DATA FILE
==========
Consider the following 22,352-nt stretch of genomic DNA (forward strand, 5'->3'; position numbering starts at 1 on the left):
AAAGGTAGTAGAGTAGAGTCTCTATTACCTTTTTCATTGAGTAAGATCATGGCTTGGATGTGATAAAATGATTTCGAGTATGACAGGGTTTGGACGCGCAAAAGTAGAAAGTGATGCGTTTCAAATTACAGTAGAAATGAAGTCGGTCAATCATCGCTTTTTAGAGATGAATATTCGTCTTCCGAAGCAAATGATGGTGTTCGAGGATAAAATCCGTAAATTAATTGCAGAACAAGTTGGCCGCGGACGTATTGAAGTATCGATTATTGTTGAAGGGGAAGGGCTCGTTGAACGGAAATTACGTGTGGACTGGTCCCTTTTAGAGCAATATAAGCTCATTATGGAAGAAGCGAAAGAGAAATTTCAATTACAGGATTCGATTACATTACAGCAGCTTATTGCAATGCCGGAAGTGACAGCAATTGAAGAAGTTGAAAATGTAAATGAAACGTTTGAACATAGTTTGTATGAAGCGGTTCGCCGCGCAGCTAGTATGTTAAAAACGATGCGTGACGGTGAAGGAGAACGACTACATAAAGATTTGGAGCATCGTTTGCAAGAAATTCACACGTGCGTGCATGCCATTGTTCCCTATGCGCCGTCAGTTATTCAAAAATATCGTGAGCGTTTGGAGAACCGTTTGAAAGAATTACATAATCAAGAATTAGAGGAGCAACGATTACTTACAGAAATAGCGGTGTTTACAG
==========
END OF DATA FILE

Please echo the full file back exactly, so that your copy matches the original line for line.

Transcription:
Consider the following 22,352-nt stretch of genomic DNA (forward strand, 5'->3'; position numbering starts at 1 on the left):
AAAGGTAGTAGAGTAGAGTCTCTATTACCTTTTTCATTGAGTAAGATCATGGCTTGGATGTGATAAAATGATTTCGAGTATGACAGGGTTTGGACGCGCAAAAGTAGAAAGTGATGCGTTTCAAATTACAGTAGAAATGAAGTCGGTCAATCATCGCTTTTTAGAGATGAATATTCGTCTTCCGAAGCAAATGATGGTGTTCGAGGATAAAATCCGTAAATTAATTGCAGAACAAGTTGGCCGCGGACGTATTGAAGTATCGATTATTGTTGAAGGGGAAGGGCTCGTTGAACGGAAATTACGTGTGGACTGGTCCCTTTTAGAGCAATATAAGCTCATTATGGAAGAAGCGAAAGAGAAATTTCAATTACAGGATTCGATTACATTACAGCAGCTTATTGCAATGCCGGAAGTGACAGCAATTGAAGAAGTTGAAAATGTAAATGAAACGTTTGAACATAGTTTGTATGAAGCGGTTCGCCGCGCAGCTAGTATGTTAAAAACGATGCGTGACGGTGAAGGAGAACGACTACATAAAGATTTGGAGCATCGTTTGCAAGAAATTCACACGTGCGTGCATGCCATTGTTCCCTATGCGCCGTCAGTTATTCAAAAATATCGTGAGCGTTTGGAGAACCGTTTGAAAGAATTACATAATCAAGAATTAGAGGAGCAACGATTACTTACAGAAATAGCGGTGTTTACAG